Introduction: Transferrin (Tf) is the primary iron binding protein in serum. It has two homologous lobes, N and C, that can each bind one iron molecule. Thus, Tf exists in four forms, apo-, monoferric N, monoferric C and holo-Tf. At physiologic Tf saturations, the monoferric Tfs are the predominant forms. Using mice genetically engineered to block iron binding in either the N or C lobe of Tf, we have shown that the monoferric Tfs differentially influence erythropoietin (Epo) responsiveness depending on which lobe contains iron. Anemia is a common comorbidity in chronic kidney disease (CKD). It is characterized by Epo hypo-responsiveness, which may be influenced by the specific lobe distribution of iron in Tf. Clinical analyses to investigate this possibility are pending. However, large-scale investigation has been difficult because only suboptimal techniques are available to separate the Tf isoforms from serum. We developed and are in the process of validating an HPLC-based assay for the separation of the four Tf forms from human serum. Parallel investigations using mouse models would be ideal. However, the methodology utilized to separate human Tfs does not provide adequate resolution for mouse Tfs. We hypothesize that murine Tf forms can be adequately resolved with modification of the HPLC assay developed for resolution of human isoforms.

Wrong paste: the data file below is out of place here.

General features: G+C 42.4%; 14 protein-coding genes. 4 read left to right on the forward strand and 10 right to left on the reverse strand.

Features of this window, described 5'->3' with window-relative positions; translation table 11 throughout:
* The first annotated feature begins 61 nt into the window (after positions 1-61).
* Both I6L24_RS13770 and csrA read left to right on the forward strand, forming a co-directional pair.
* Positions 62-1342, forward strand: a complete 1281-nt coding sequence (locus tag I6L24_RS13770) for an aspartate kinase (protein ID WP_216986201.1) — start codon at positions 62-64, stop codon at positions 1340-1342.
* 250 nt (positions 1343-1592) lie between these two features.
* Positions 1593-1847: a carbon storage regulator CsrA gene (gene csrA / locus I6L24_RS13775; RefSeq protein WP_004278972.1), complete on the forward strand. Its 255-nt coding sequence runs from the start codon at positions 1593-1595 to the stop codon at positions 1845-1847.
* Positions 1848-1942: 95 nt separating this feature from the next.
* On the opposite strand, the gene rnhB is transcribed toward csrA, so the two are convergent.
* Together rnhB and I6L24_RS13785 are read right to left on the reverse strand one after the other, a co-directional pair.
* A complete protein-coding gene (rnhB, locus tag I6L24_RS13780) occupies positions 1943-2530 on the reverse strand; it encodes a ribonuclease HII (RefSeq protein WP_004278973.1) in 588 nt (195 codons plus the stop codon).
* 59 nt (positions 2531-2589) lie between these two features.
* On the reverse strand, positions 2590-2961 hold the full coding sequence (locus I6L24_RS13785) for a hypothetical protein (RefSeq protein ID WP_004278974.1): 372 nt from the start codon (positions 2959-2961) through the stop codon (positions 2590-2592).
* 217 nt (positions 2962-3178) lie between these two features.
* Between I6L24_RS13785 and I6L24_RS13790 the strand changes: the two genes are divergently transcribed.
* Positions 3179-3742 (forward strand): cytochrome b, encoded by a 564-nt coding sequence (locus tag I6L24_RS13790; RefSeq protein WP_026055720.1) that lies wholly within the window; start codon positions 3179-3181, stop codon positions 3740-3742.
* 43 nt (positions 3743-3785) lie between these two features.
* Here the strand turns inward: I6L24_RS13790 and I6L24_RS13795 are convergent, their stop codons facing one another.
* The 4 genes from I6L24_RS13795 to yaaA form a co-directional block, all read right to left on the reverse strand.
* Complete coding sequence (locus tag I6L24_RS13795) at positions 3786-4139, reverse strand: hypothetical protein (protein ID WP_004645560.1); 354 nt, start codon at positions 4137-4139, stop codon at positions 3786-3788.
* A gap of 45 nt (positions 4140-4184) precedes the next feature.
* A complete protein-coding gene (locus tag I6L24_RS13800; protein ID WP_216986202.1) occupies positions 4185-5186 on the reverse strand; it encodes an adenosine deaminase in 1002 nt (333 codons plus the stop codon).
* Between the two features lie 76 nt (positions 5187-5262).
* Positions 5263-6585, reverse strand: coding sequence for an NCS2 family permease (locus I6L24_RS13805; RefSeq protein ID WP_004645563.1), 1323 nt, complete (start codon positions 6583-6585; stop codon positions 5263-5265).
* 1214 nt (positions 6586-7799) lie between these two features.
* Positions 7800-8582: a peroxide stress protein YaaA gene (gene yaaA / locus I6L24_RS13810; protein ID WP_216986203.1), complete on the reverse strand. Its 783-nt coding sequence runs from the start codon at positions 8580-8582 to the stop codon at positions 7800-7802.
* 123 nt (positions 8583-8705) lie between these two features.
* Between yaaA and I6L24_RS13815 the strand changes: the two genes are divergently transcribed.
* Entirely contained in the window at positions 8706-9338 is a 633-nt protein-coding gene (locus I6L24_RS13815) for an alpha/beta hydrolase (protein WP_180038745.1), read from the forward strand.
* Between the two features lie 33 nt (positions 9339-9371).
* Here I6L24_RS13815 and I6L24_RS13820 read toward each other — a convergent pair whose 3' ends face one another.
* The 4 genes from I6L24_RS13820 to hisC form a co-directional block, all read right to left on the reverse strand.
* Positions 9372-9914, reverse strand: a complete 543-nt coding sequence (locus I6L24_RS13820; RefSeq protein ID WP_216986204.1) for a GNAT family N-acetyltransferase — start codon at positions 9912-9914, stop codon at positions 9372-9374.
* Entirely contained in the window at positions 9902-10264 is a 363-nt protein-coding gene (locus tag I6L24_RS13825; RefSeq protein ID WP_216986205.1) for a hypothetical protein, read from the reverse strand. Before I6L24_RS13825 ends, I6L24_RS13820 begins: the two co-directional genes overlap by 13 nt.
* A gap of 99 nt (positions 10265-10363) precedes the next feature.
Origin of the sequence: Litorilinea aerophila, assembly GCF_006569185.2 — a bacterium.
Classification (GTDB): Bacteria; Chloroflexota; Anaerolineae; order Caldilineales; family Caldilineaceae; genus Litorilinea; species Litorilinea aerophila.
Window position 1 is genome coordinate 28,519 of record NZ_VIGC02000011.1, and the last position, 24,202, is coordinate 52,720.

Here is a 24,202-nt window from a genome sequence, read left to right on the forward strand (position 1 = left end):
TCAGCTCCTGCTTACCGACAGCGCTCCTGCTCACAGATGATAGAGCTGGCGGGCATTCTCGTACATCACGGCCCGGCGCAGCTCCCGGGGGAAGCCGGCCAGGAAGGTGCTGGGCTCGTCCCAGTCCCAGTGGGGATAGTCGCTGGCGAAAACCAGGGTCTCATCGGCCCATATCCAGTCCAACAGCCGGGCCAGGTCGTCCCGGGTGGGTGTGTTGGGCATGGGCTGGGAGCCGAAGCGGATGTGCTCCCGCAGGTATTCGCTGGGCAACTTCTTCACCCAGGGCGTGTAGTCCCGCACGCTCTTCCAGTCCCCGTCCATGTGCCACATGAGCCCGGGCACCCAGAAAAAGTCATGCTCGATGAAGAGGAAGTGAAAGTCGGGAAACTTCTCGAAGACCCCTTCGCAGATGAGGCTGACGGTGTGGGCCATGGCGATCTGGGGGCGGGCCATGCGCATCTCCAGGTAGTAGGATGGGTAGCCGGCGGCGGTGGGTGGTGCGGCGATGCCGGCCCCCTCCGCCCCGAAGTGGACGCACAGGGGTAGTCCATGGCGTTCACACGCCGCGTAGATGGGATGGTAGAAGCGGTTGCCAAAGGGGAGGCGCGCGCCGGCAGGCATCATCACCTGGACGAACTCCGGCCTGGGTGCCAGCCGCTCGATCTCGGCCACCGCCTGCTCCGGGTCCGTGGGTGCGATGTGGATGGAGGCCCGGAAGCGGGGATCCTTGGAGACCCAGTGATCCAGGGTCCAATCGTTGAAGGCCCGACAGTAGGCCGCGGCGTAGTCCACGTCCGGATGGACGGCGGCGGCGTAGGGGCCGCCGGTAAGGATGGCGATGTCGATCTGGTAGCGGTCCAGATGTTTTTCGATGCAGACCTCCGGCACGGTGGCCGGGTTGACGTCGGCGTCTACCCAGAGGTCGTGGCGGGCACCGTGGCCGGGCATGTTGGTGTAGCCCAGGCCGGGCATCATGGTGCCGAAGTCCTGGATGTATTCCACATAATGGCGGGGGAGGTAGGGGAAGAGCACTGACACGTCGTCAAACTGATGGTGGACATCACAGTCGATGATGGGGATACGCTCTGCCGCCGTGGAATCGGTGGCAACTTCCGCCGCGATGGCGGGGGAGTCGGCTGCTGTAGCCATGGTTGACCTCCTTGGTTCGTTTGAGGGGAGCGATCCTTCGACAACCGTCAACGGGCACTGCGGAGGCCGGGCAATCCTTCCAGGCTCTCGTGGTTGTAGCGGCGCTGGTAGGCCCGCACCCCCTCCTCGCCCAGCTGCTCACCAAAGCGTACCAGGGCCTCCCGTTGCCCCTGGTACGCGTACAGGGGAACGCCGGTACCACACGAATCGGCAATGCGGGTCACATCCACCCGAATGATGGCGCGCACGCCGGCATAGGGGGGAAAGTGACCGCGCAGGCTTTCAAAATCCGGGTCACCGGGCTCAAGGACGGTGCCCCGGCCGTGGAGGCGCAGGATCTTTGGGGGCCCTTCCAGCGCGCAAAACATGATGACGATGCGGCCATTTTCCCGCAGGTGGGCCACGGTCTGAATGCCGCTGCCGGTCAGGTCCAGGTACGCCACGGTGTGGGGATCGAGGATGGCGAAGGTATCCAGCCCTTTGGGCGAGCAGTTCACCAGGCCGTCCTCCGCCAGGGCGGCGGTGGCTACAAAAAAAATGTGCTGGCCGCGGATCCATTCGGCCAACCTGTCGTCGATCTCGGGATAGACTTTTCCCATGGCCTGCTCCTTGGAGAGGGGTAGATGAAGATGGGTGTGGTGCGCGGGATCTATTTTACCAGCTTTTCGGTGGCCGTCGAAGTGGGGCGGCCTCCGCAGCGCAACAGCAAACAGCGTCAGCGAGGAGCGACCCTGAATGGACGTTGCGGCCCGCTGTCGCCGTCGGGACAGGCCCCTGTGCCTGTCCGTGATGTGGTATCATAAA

Methods: To test this hypothesis, we investigated the effects of altering the pH of Buffer A in a strong anion exchange HPLC protocol on the resolution of the murine Tf forms.
Results: Results indicate progressively longer retention times with increasing pH, with improved resolution at pH 7.5 producing four discernable peaks corresponding to the four forms of Tf in mouse serum. Tentative peak identification has been assigned by comparing the retention times of the Tfs with serum from wild-type and each of the monoferric mutant mice. Although increased pH improves resolution, additional optimization is required for full resolution of peaks.
Impact: Once achieved, this assay will provide a technique to investigate the influence of the monoferric Tfs on pathology in murine models of CKD and other conditions characterized by alterations in Epo responsiveness.
Organization – Saint Louis University
Parrow NL, Violet PC, George NA, Levine M, Fleming RE